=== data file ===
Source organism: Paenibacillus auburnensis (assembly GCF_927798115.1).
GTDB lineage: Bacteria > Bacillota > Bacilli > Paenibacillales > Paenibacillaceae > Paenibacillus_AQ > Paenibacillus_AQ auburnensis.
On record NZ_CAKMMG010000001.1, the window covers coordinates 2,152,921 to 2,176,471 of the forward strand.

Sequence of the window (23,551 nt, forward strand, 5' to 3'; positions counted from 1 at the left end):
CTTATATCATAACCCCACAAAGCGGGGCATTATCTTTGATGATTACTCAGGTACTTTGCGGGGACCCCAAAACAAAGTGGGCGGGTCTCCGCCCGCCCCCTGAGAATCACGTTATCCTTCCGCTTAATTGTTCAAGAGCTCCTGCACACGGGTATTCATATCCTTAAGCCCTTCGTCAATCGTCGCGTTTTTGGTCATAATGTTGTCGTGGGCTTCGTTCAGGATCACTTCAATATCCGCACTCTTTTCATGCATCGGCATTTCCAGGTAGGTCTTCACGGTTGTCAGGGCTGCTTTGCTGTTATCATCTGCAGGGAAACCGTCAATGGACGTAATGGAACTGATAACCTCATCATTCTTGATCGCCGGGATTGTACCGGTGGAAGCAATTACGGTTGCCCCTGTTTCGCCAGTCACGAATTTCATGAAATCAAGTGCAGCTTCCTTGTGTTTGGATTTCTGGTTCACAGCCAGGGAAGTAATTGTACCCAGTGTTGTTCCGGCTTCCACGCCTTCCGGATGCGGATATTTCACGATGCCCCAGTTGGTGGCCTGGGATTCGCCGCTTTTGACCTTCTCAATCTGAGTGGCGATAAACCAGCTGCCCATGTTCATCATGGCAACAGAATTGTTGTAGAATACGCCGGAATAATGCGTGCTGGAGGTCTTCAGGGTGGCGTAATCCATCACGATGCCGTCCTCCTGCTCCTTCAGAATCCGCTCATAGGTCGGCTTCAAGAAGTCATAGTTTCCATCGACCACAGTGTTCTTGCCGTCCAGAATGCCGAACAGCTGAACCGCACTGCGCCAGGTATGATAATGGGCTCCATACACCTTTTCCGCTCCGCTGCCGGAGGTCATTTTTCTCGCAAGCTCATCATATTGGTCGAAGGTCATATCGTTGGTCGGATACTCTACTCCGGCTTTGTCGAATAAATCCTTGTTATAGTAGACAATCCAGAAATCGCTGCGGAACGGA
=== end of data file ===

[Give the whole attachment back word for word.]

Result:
Source organism: Paenibacillus auburnensis (assembly GCF_927798115.1).
GTDB lineage: Bacteria > Bacillota > Bacilli > Paenibacillales > Paenibacillaceae > Paenibacillus_AQ > Paenibacillus_AQ auburnensis.
On record NZ_CAKMMG010000001.1, the window covers coordinates 2,152,921 to 2,176,471 of the forward strand.

Sequence of the window (23,551 nt, forward strand, 5' to 3'; positions counted from 1 at the left end):
CTTATATCATAACCCCACAAAGCGGGGCATTATCTTTGATGATTACTCAGGTACTTTGCGGGGACCCCAAAACAAAGTGGGCGGGTCTCCGCCCGCCCCCTGAGAATCACGTTATCCTTCCGCTTAATTGTTCAAGAGCTCCTGCACACGGGTATTCATATCCTTAAGCCCTTCGTCAATCGTCGCGTTTTTGGTCATAATGTTGTCGTGGGCTTCGTTCAGGATCACTTCAATATCCGCACTCTTTTCATGCATCGGCATTTCCAGGTAGGTCTTCACGGTTGTCAGGGCTGCTTTGCTGTTATCATCTGCAGGGAAACCGTCAATGGACGTAATGGAACTGATAACCTCATCATTCTTGATCGCCGGGATTGTACCGGTGGAAGCAATTACGGTTGCCCCTGTTTCGCCAGTCACGAATTTCATGAAATCAAGTGCAGCTTCCTTGTGTTTGGATTTCTGGTTCACAGCCAGGGAAGTAATTGTACCCAGTGTTGTTCCGGCTTCCACGCCTTCCGGATGCGGATATTTCACGATGCCCCAGTTGGTGGCCTGGGATTCGCCGCTTTTGACCTTCTCAATCTGAGTGGCGATAAACCAGCTGCCCATGTTCATCATGGCAACAGAATTGTTGTAGAATACGCCGGAATAATGCGTGCTGGAGGTCTTCAGGGTGGCGTAATCCATCACGATGCCGTCCTCCTGCTCCTTCAGAATCCGCTCATAGGTCGGCTTCAAGAAGTCATAGTTTCCATCGACCACAGTGTTCTTGCCGTCCAGAATGCCGAACAGCTGAACCGCACTGCGCCAGGTATGATAATGGGCTCCATACACCTTTTCCGCTCCGCTGCCGGAGGTCATTTTTCTCGCAAGCTCATCATATTGGTCGAAGGTCATATCGTTGGTCGGATACTCTACTCCGGCTTTGTCGAATAAATCCTTGTTATAGTAGACAATCCAGAAATCGCTGCGGAACGGA